October 13, 2013

Congressman Luis Gutiérrez spoke about his book, Still Dreaming: My Journey from the Barrio to Capitol Hill, at Politics & Prose on Sunday, October 13, 2013.

Beloved by the immigrants and working people whose rights he has championed, eleven-term Congressman Luis Gutiérrez is, among Latinos and along with Supreme Court Justice Sonia Sotomayor, the most recognized Hispanic public figure in America.

Here Gutiérrez recounts his life between two worlds: too Puerto Rican in America, where he was born and yet was told to "go back to where you came from"; too American in Puerto Rico, where he was ridiculed as a "gringo" who couldn't speak Spanish. For much of his early life, he seemed like the last person who would rise to national prominence. Yet his tremendous will and resilience shaped his varied experiences--from picking coffee beans to driving a cab--into one of the most surprising careers in American politics. He campaigned for Chicago's first black mayor, Harold Washington. Someone threw a Molotov cocktail through the window of his house, and he only grew more committed to reform. Tested in the crucible of the notoriously tough Chicago city council, he earned the nickname "El Gallito": the little fighting rooster.

Gutiérrez was one of the first Latino public figures to support gay rights; he led the fight to cut Congressional paychecks, hashed out legislation with both Ted Kennedy and John McCain, and fought with Newt Gingrich and George W. Bush. Despite his strong support for Barack Obama in two elections, he has twice been arrested while protesting for immigrants in front of the Obama White House. From recollections of his failures as a teenage activist to his crackling observations of the nautical decor in Kennedy's office and the white-gloved waiters of the Speaker's dining room, Gutiérrez is as endearing to the reader as he is sometimes maddening to his colleagues, inspiring us all to stand up for our rights and for those of others.

Still Dreaming: My Journey from the Barrio to Capitol Hill Cover Image
$27.95
ISBN: 9780393088977
Availability: Special Order—Subject to Availability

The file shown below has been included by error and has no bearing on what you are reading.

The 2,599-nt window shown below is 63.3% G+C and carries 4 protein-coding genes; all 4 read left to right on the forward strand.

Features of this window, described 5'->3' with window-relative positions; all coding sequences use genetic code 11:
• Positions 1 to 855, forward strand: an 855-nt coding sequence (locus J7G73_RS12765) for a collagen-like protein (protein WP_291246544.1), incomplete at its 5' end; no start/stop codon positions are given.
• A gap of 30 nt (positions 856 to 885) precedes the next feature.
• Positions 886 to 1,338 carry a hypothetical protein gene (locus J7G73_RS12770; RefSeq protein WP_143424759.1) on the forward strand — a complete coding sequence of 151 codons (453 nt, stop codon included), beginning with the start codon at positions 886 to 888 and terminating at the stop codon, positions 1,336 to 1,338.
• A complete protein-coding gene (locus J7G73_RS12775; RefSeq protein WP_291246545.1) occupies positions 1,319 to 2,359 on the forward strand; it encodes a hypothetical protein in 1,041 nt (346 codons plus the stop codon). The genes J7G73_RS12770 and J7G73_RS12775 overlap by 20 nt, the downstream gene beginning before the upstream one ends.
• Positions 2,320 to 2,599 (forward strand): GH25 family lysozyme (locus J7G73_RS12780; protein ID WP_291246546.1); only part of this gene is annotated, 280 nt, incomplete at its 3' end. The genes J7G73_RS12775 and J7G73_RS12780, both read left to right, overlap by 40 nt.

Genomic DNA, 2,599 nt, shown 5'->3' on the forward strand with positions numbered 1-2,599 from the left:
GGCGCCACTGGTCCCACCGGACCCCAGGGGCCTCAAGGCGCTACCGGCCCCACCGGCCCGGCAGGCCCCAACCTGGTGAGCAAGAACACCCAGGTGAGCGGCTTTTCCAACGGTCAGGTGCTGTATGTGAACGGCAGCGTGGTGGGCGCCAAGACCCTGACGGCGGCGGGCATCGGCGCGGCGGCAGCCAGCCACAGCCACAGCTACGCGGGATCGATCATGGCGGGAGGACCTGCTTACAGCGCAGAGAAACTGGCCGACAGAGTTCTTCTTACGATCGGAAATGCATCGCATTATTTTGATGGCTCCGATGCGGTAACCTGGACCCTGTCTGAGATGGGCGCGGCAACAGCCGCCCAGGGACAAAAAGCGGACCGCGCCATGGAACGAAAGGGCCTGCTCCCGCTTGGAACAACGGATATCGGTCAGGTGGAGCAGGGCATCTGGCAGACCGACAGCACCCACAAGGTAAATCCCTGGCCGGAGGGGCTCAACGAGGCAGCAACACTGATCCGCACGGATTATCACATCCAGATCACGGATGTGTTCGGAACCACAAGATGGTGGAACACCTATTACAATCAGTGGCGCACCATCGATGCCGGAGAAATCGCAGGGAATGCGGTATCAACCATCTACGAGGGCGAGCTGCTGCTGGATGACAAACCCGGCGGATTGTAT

Published: W. W. Norton & Company - October 7th, 2013

October 12, 2013

Randall Kennedy spoke about his book, For Discrimination: Race, Affirmative Action, and the Law , at Politics & Prose on Saturday, October 12, 2013.

In the wake of the Supreme Court’s recent decision regarding Fisher v. University of Texas, For Discrimination is at once the definitive reckoning with one of America’s most explosively contentious and divisive issues and a principled work of advocacy for clearly defined justice.

What precisely is affirmative action, and why is it fiercely championed by some and just as fiercely denounced by others? Does it signify a boon or a stigma? Or is it simply reverse discrimination? What are its benefits and costs to American society? What are the exact indicia determining who should or should not be accorded affirmative action? When should affirmative action end, if it must? Randall Kennedy, Harvard Law School professor and author of such critically acclaimed and provocative books as Race, Crime, and the Law and the national best-seller Nigger: The Strange Career of a Troublesome Word, gives us a concise, gimlet-eyed, and deeply personal conspectus of the policy, refusing to shy away from the myriad complexities of an issue that continues to bedevil American race relations.

With pellucid reasoning, Kennedy accounts for the slipperiness of the term “affirmative action” as it has been appropriated by ideologues of every stripe; delves into the complex and surprising legal history of the policy; coolly analyzes key arguments pro and con advanced by the left and right, including the so-called color-blind, race-neutral challenge; critiques the impact of Supreme Court decisions on higher education; and ponders the future of affirmative action.

For Discrimination: Race, Affirmative Action, and the Law Cover Image
$16.95
ISBN: 9780307949363
Availability: Not On Our Shelves—Ships in 1-5 Days
Published: Vintage - June 9th, 2015

August 20, 2013

Jesse Walker spoke about his book, The United States of Paranoia: A Conspiracy Theory, at Politics & Prose on Tuesday, August 20, 2013.

What’s more American than a conspiracy theory? Walker, Reason book editor and the author of Rebels on the Air, examines the role of paranoia in American history. Finding it a kind of folklore, Walker identifies five recurrent motifs and explores what these plotlines say about the country’s basic beliefs and fears.

The United States of Paranoia: A Conspiracy Theory Cover Image
$15.99
ISBN: 9780062135568
Availability: Not On Our Shelves—Ships in 1-5 Days
Published: Harper Perennial - October 14th, 2014

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